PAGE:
By a surprisingly wide margin of 63.6 percent to 36.4 percent, voters in Tuesday’s Falls Church City election approved a $120 million school bond referendum to build an all-new George Mason High School. The blowout marked a decisive victory for all on the F.C. City Council and School Board who’d deliberated and labored for much of the last decade to arrive at the decision to pursue a course that required an ask for the funds.
The margin was augmented by a significant bump in the voter turnout, despite a steady rain throughout the day. The 64.6 percent of active registered voters casting ballots this time was far higher than the 42.1 percent who voted in the last City Council election in 2015 and the 54 percent who voted in 2013, the last time statewide races joined them on the ballot.
The high turnout helped pad the margin of the victory for the bond referendum — 3,590 for and 2,053 against, a surprise given it will be the biggest bond in the history of the City and will have a marked impact on real estate property taxes — and also helped provide solid votes of confidence for the three incumbent City Council members on the ballot. Vice Mayor Marybeth Connelly, a primary activist supporter of the bond referendum, came in first with 3,707 votes, followed by David Snyder with 3,254 and Dan Sze with 2,889 votes.
The fourth Council spot was carried by newcomer Ross Litkenhous with 2,695 votes, substantially ahead of Dan Maller (1,796 votes) and a more inactive candidate, Spencer Parsons (782 votes).
The School Board race was far closer, but a decisive victory for pro-bond referendum candidates, led by the lone incumbent and current School Board chair Lawrence Webb with 2,714 votes, followed by first-time candidates Greg Anderson (2,674 votes). Shannon Litton (2,628 votes) and Shawna Russell (2,614 votes). Russell came in 100 votes ahead of the lone anti-referendum candidate, Alison Kutchma (2,514 votes), who lost for the second time, and first-time candidate Richard Crespin (2,491 votes).
Falls Church’s representative in the Virginia House of Delegates, Marcus Simon, won 78 percent of the vote over independent Mike Casey, and the City’s three “constitutional officers,” Treasurer Jody Acosta, Sheriff Steve Bittle and Commissioner of the Revenue Tom Clinton, all won new four-year terms by running unopposed.
In the case of statewide candidates, Falls Church voters were overwhelmingly in favor of the three Democratic candidates, all of whom also won statewide. Ralph Northam was on top with 79 percent of the total votes for governor, Justin Fairfax with 78 percent for lieutenant governor, and Mark Herring with 78 percent for attorney general.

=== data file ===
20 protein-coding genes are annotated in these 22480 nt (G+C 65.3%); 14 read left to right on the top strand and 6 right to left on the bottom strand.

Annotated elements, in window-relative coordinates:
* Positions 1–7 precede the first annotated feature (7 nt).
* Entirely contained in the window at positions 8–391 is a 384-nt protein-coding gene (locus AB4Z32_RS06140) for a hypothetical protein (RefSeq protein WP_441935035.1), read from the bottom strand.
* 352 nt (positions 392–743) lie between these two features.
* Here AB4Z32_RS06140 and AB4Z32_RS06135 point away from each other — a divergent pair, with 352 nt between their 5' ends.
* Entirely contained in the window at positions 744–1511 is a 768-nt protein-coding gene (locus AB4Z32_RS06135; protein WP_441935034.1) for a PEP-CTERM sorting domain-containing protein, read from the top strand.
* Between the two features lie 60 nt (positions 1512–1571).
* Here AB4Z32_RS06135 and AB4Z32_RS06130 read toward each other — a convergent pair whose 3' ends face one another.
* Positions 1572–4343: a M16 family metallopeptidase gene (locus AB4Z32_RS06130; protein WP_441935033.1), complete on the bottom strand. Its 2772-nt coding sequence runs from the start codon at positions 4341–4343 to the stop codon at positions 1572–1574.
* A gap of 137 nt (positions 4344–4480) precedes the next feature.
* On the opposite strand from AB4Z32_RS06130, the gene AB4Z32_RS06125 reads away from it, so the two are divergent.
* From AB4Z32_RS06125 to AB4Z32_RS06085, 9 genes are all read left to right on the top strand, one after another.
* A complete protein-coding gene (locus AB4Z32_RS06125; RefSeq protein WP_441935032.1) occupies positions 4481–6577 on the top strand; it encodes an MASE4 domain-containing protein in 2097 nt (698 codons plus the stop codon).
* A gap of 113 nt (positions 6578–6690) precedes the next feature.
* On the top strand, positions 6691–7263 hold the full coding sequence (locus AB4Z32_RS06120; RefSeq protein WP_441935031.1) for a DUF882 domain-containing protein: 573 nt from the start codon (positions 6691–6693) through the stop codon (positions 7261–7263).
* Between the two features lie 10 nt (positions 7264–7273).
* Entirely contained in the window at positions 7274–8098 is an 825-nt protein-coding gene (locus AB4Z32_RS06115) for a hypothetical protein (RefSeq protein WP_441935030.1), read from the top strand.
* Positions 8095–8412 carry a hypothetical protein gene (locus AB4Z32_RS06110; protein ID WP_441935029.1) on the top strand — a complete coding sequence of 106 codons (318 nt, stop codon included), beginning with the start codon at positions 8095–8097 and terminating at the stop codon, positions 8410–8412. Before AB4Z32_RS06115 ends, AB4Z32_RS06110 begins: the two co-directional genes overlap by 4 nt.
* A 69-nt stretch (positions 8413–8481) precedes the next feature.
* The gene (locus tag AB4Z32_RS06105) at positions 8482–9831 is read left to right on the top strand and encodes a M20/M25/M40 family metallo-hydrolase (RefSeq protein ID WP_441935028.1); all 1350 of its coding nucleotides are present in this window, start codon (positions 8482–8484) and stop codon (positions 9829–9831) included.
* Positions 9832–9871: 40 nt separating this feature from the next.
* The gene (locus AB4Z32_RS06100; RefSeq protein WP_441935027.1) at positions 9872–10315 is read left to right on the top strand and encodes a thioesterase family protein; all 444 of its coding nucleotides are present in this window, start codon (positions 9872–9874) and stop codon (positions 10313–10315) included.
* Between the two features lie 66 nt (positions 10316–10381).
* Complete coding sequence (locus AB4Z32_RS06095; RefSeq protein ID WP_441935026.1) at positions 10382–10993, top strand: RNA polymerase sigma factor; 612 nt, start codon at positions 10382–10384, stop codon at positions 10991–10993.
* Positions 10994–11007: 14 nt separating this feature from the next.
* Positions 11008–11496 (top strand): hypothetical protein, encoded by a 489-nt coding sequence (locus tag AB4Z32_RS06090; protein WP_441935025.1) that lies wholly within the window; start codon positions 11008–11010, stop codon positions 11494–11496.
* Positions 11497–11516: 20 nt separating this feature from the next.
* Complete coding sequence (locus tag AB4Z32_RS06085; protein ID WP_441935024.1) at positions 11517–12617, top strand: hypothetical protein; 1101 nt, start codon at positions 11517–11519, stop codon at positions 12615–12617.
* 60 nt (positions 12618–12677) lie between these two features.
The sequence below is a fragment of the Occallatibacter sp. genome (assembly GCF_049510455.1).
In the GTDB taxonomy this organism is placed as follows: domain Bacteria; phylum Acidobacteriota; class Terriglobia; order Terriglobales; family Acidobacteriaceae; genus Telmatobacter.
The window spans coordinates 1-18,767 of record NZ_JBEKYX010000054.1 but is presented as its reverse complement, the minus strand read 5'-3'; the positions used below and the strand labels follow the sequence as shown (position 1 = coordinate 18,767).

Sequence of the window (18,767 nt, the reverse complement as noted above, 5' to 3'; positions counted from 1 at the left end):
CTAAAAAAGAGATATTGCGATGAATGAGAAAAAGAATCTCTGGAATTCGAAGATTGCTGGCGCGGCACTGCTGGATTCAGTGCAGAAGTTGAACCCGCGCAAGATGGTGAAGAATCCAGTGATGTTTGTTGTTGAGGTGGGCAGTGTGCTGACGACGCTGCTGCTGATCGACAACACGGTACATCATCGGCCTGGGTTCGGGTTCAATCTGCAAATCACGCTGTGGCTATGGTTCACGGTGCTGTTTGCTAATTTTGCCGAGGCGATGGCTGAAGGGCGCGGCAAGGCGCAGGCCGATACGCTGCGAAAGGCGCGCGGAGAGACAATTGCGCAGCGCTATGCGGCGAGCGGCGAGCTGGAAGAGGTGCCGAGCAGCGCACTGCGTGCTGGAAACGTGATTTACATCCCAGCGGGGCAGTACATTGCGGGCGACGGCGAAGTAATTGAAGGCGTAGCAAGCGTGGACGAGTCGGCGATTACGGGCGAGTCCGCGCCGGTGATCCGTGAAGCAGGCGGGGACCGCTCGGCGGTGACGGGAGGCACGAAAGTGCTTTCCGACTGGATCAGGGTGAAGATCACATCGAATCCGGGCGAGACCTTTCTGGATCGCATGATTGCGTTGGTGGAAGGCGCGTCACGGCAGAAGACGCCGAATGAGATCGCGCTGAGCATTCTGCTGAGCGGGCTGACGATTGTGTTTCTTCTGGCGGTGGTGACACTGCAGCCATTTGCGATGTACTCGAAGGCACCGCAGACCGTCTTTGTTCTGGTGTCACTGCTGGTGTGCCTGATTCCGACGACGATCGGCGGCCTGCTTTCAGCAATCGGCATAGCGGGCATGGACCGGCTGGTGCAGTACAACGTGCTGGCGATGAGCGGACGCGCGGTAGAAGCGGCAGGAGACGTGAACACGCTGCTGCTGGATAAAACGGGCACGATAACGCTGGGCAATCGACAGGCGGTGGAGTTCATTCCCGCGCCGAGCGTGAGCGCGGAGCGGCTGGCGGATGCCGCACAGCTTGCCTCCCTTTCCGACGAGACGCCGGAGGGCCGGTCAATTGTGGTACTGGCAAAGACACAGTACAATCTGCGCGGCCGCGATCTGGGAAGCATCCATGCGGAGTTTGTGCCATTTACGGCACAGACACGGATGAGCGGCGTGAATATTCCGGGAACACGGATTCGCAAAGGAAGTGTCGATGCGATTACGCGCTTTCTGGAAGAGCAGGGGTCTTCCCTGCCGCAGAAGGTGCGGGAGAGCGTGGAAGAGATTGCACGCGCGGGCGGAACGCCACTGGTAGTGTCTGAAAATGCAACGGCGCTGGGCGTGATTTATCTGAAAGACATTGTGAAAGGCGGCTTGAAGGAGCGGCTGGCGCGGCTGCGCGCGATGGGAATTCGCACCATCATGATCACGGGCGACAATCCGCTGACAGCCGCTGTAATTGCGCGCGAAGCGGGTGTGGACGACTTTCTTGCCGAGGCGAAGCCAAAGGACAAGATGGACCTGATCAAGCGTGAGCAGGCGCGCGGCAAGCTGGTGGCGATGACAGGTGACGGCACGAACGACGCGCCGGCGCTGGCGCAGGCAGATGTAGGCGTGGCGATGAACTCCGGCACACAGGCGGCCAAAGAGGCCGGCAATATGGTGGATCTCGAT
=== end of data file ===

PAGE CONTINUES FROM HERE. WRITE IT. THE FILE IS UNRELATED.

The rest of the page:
Comments by the happy winning candidates and others crammed into the reception room at Mad Fox Brewing Company after the polls closed Tuesday night all echoed the same theme, that “now it’s time to roll up our sleeves and get to work” on the high school campus plan. It has a lot of moving parts, including soliciting effective offers for 10 of the 34 total acres that have been set aside for economic development. The City is also moving ahead with a renovation and expansion of both City Hall and the Mary Riley Styles Public Library.
In a written statement posted online Tuesday night, School Superintendent Peter Noonan said the Falls Church public school system “extends its sincerest appreciation to our community for overwhelmingly supporting the referendum to fund the George Mason High School campus project.”
It will “make a significant difference in our ability to maintain high quality and high performing educational programs, services and opportunities for our students during their critical last four years” in the system.
He added, “On a personal note, I am in awe of all the discussion, planning, and serious work by the thousands over the last 10 years that have allowed us to reach this critical moment in the life of our independent school system.”
Vice Mayor Connelly also issued a statement, saying, “The election was important, but it is also just another day in the history of Falls Church, another day that helped define what our City believes and how the citizens want to go forward into the future…Now let’s get to work, together.”
David Snyder, re-elected to a seventh consecutive term on the Council as the longest standing member of the body, stated, “The local voting results strongly reaffirm our community’s core values and principles. They remind us that we must effectively govern civilly, inclusively and prudently. The statewide voting results are a stinging repudiation of alt-right extremism in all its forms, including Trumpism.”
Snyder also offered a shout-out to the Falls Church News-Press, thanking it for its “tireless advocacy of what is right,” adding, “It made a huge difference and our community is what it is in no small measure due to the FCNP.”
Losing School Board candidate Crispin issued a statement. He said, “Backed by one of the smartest and most civic-electorates in the nation, armed with better questions, and supported by an outcome-centered governance process, I have no doubt that we will build schools and a school system that will be a beacon and a model to our commonwealth and our country, and that our Little City will be a Mighty Little City.”
Falls Church’s Registrar of Voters David Bjerke told the News-Press Tuesday that the election “came off without a hitch,” despite using new paper trail voting machines for the first time at all three City voting locations..
Unofficial results below: